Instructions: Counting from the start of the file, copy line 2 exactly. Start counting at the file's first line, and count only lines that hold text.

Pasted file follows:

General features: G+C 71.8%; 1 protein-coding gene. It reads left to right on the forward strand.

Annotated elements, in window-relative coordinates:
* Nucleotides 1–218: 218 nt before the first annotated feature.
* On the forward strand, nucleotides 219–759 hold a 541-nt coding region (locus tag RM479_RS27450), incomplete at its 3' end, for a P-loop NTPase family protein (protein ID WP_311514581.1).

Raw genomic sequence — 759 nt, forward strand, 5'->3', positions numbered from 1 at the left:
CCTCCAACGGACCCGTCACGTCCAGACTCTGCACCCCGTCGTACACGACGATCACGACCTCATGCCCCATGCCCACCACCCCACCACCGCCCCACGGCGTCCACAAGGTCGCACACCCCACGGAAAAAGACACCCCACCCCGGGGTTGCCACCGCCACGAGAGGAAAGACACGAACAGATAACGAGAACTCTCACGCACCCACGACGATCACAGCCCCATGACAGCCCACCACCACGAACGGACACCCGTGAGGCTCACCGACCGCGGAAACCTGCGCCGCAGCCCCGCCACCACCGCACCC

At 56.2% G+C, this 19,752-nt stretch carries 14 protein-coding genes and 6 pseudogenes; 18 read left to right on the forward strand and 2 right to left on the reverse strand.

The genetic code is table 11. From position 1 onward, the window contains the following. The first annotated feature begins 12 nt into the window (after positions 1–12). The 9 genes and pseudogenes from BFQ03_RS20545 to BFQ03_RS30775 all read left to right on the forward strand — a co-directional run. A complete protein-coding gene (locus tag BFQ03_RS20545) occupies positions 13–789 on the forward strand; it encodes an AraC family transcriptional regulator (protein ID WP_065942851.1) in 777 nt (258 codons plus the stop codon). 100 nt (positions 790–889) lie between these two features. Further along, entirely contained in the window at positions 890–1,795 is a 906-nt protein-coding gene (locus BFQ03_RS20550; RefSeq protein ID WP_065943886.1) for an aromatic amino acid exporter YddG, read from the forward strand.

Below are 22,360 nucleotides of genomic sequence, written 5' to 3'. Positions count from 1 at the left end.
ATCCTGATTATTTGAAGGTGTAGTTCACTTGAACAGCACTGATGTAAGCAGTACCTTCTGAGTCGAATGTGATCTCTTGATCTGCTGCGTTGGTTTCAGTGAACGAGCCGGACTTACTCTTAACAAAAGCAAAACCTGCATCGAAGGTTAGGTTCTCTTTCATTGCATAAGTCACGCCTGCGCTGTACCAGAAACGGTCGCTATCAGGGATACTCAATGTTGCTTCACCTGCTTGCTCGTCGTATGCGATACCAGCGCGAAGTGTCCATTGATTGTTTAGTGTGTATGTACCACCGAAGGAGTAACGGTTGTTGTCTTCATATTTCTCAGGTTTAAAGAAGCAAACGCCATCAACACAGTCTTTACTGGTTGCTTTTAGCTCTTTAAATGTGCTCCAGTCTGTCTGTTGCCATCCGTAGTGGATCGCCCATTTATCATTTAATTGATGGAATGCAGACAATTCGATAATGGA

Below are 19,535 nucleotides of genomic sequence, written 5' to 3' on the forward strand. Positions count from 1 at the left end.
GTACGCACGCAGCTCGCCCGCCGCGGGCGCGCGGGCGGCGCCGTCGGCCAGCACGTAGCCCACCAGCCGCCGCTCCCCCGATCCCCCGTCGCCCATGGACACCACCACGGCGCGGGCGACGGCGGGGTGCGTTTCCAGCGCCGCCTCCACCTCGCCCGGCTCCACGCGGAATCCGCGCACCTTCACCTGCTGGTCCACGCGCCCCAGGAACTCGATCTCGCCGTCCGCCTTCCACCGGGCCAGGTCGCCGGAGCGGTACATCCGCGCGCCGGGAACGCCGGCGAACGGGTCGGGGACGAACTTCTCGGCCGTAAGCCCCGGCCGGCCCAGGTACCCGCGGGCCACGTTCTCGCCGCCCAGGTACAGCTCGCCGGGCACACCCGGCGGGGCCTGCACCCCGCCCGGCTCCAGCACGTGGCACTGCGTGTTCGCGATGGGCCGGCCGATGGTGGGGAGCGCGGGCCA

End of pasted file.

Annotated elements, in window-relative coordinates: